Home > Finance > Half year results > Revenue and profit up at Better Collective in H1 after record Q2

Revenue and profit up at Better Collective in H1 after record Q2

| By Robert Fletcher
Super-affiliate group Better Collective said a record performance by the business during the second quarter helped drive year-on-year increases in revenue and net profit in the first half of its 2021 financial year.

Revenue for the six months to 30 June amounted to €78.8m (£67.3m/$92.6m), up 117.7% from €36.2m in the corresponding period last year.

The publishing business, comprising Better Collective’s online platforms and media partnerships where online traffic comes directly or through organic search results, was the main source of income for the group, with revenue up 47.6% to €49.9m.

The affiliate put this rise down to the impact of its acquisition of Action Network in May, the largest deal of its kind in the group’s history, as well as a number of major sports events that took place in the half such as the Uefa Euro 2020 national football team tournament.

However, the most significant growth came within Better Collective’s paid media segment – covering lead generation through paid media and social media advertising – where revenue rocketed 1,104.2% year-on-year to €28.9m.

Better Collective said growth in the segment was driven by its acquisition of pay-per-click specialist Atemi in October of last year.

In terms of its geographical performance, rest of world revenue more than doubled from €32.2m in the first half of 2020 to €66.1m this year, while US revenue also rocketed by 217.5% to €12.7m.

Turning to spending and costs before depreciation and amortisation hiked 153.8% year-on-year to €53.8m, with Better Collective putting this down to expenses related to acquisitions, which also included Swedish online sports betting media platform Rekatochklart.com in March.

However, such was the impact of revenue growth in the half that earnings before interest, tax, depreciation and amortisation (EBITDA), excluding special items, increased by 65.0% to €25.9m.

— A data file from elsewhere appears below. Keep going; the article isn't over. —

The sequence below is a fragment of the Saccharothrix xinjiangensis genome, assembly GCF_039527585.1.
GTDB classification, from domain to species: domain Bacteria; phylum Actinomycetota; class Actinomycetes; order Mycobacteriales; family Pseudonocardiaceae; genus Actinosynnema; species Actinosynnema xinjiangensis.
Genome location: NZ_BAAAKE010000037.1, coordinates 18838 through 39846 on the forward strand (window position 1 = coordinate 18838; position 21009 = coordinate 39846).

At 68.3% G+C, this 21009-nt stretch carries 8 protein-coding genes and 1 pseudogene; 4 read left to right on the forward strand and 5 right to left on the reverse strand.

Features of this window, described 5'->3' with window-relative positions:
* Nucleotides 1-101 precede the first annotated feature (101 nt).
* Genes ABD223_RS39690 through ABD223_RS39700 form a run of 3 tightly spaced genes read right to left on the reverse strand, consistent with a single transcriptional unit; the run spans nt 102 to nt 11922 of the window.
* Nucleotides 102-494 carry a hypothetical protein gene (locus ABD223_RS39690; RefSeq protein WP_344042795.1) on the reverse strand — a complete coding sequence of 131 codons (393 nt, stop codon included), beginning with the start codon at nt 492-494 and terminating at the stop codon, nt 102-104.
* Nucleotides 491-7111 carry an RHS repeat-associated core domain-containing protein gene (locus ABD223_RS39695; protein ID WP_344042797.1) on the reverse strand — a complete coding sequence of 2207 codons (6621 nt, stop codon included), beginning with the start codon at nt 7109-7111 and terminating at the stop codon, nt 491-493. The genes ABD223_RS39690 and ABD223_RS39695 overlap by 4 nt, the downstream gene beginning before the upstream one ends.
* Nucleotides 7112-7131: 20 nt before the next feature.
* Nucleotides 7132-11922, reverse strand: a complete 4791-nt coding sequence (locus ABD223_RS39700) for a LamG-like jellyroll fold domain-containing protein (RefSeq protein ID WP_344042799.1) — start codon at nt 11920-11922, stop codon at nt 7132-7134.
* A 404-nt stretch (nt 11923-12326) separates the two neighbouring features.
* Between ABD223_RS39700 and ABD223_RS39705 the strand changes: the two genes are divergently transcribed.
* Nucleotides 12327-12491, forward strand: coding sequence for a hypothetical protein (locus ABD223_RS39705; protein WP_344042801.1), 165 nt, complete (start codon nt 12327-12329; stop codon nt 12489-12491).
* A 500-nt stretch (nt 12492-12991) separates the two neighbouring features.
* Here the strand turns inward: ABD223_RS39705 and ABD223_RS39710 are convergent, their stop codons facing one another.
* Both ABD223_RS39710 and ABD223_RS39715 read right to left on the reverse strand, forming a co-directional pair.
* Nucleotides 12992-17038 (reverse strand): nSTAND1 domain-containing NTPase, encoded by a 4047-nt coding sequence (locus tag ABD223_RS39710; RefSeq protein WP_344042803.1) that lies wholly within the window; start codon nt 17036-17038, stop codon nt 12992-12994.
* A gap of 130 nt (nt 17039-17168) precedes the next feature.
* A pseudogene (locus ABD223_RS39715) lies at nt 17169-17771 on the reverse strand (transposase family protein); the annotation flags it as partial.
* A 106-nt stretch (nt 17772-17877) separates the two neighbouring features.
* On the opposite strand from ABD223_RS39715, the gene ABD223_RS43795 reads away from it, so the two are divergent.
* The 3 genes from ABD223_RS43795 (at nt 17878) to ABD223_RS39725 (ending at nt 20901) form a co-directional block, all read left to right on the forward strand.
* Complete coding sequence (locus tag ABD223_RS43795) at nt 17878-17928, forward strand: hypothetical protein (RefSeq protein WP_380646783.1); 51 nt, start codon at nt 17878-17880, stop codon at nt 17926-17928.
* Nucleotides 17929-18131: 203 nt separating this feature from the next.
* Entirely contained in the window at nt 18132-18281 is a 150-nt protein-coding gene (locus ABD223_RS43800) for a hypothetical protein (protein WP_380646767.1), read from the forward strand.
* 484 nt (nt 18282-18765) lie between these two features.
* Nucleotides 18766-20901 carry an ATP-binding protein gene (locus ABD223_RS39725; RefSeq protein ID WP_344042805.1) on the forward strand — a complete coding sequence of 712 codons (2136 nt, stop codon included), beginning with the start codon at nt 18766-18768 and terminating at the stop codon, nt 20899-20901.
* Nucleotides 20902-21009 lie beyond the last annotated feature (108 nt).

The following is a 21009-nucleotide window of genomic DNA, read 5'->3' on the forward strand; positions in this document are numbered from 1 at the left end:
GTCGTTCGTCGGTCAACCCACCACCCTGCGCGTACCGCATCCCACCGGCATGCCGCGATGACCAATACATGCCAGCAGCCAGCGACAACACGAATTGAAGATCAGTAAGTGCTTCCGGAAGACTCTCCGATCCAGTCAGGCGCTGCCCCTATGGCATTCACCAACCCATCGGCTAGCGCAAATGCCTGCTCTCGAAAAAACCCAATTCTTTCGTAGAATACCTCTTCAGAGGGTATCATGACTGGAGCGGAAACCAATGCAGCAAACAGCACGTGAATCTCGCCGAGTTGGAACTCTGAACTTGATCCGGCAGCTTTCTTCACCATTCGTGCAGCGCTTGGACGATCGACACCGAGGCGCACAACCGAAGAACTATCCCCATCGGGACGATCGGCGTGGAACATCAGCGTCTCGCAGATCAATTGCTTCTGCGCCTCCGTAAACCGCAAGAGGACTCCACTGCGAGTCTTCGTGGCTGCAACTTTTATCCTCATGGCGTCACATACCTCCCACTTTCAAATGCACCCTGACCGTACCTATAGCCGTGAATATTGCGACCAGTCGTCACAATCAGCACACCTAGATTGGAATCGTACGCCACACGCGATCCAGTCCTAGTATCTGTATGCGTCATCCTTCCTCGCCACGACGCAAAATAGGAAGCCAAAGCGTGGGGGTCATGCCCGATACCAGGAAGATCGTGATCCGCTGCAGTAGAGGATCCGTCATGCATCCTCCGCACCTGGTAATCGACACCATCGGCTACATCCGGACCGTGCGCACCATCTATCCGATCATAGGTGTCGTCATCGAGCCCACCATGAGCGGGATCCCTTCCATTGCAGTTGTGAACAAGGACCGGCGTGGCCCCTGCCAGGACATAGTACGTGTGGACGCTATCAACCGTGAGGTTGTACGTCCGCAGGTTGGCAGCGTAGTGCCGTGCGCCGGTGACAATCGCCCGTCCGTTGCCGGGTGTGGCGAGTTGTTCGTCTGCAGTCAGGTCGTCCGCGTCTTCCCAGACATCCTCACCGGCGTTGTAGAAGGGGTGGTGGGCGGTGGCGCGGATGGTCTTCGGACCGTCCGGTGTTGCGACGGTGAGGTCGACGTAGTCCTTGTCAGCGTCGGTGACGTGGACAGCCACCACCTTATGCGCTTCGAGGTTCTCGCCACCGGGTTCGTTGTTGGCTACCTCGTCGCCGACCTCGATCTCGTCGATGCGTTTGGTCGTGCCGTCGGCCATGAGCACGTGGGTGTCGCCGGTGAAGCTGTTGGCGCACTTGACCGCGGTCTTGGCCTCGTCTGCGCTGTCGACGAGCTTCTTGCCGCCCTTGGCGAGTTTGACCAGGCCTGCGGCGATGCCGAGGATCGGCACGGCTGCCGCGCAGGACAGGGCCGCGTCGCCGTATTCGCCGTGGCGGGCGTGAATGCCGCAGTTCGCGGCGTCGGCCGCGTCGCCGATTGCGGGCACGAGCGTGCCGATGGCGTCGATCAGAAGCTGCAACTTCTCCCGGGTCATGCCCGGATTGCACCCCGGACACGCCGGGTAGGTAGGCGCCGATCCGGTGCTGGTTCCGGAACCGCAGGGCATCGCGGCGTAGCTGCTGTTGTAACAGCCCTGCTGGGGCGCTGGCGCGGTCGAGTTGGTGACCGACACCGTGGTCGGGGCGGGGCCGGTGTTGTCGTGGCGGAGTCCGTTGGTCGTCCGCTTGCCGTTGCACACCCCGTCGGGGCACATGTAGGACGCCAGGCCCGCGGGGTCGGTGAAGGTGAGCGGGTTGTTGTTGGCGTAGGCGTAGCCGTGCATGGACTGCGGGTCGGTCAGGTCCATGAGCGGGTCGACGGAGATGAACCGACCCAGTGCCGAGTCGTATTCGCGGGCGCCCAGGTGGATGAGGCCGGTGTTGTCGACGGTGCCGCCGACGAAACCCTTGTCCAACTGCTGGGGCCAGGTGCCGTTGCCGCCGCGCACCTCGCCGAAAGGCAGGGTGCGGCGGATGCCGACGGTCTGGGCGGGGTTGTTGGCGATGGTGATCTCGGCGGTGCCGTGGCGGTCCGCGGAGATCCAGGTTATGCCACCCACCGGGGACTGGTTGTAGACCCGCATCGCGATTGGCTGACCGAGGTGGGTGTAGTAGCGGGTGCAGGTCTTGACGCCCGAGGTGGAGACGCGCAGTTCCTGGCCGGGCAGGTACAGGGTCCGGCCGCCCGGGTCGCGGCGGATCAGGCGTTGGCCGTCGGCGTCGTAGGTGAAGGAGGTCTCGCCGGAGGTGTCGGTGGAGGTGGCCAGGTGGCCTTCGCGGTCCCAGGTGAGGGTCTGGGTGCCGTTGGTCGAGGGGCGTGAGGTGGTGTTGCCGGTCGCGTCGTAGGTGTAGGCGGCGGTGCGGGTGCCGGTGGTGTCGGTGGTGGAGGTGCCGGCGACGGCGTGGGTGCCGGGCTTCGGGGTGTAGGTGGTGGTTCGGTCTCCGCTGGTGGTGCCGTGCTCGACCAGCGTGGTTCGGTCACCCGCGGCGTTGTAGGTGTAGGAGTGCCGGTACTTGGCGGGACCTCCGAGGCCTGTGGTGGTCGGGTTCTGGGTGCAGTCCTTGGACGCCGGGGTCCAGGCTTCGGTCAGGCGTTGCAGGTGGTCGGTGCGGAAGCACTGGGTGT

Special items costs, mainly related to acquisition activities, amounted to €5.4m, while the group also noted €1.6m in financial costs, which left €14.9m in pre-tax profit, up 33.0% on last year.

Better Collective paid €4.9m in tax during the half, thus ending the period with a total net profit of €10.0m, 16.3% year-on-year.

Looking at the second quarter and revenue increased 161.4% to €40.0m – a new quarterly record for the business – with publishing revenue up 78.8% to €26.1m and paid media revenue rocketing 1,884.4% to €14.0m.

The group saw US revenue increase by 438.5% to €7.0m in the three months to 30 June, but its rest-of-world operations drew the most income, with revenue rising 138.1% to €33.1m for the quarter.

EBITDA excluding special items climbed 89.6% year-on-year to €12.7m, while after including €5.6m in special items costs and €1.1m in financial spend, profit before tax amounted to €4.0m, down 16.7% on last year.

After paying €2.3m in income tax during the quarter, Better Collective was left with €1.7m in net profit, a decrease of 56.4% from €3.9m in the same period in 2020. 

“Q2 marks yet a record quarter in terms of revenue and new depositing customers delivered to our partners,” Better Collective’s co-founder and chief executive Jesper Søgaard said. “At the same time, we continue to record strong profitability and cash flows. 

“The strong performance is especially driven by the US business, and by our media partnerships that saw breakthrough performance during Q2. The peak of the quarter was the closing of our largest acquisition to date, Action Network, which is a game changer and consolidates our leading sports betting media position in the US.

“For the remainder of 2021 we will continue pursuing our strategy to become the leading sports betting media group in the world. We have are well prepared for an exciting and profitable future for Better Collective, and I look forward to further knowledge sharing and joint effort with our new colleagues from Action Network.”

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